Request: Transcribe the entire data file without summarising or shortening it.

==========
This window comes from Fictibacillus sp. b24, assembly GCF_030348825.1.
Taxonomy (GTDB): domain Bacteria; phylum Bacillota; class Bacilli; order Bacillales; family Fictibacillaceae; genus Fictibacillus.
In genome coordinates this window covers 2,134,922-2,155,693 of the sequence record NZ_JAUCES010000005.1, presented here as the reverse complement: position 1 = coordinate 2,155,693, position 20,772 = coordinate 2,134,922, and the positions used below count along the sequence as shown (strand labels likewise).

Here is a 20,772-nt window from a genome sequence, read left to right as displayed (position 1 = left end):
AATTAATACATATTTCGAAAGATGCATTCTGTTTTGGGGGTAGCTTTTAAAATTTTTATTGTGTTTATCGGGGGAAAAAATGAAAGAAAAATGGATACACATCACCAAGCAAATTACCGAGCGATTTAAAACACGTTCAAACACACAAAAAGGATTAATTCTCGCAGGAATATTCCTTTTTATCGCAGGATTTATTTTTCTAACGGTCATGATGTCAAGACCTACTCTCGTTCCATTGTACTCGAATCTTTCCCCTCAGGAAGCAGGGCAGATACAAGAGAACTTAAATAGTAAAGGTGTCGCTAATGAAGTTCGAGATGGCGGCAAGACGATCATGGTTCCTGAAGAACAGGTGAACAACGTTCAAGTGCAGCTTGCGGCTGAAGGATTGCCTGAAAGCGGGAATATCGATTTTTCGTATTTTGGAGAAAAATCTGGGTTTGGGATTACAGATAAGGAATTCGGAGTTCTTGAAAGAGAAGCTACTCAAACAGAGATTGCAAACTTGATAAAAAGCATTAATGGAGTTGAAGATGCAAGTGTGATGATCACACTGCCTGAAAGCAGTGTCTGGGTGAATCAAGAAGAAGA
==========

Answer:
This window comes from Fictibacillus sp. b24, assembly GCF_030348825.1.
Taxonomy (GTDB): domain Bacteria; phylum Bacillota; class Bacilli; order Bacillales; family Fictibacillaceae; genus Fictibacillus.
In genome coordinates this window covers 2,134,922-2,155,693 of the sequence record NZ_JAUCES010000005.1, presented here as the reverse complement: position 1 = coordinate 2,155,693, position 20,772 = coordinate 2,134,922, and the positions used below count along the sequence as shown (strand labels likewise).

Here is a 20,772-nt window from a genome sequence, read left to right as displayed (position 1 = left end):
AATTAATACATATTTCGAAAGATGCATTCTGTTTTGGGGGTAGCTTTTAAAATTTTTATTGTGTTTATCGGGGGAAAAAATGAAAGAAAAATGGATACACATCACCAAGCAAATTACCGAGCGATTTAAAACACGTTCAAACACACAAAAAGGATTAATTCTCGCAGGAATATTCCTTTTTATCGCAGGATTTATTTTTCTAACGGTCATGATGTCAAGACCTACTCTCGTTCCATTGTACTCGAATCTTTCCCCTCAGGAAGCAGGGCAGATACAAGAGAACTTAAATAGTAAAGGTGTCGCTAATGAAGTTCGAGATGGCGGCAAGACGATCATGGTTCCTGAAGAACAGGTGAACAACGTTCAAGTGCAGCTTGCGGCTGAAGGATTGCCTGAAAGCGGGAATATCGATTTTTCGTATTTTGGAGAAAAATCTGGGTTTGGGATTACAGATAAGGAATTCGGAGTTCTTGAAAGAGAAGCTACTCAAACAGAGATTGCAAACTTGATAAAAAGCATTAATGGAGTTGAAGATGCAAGTGTGATGATCACACTGCCTGAAAGCAGTGTCTGGGTGAATCAAGAAGAAGA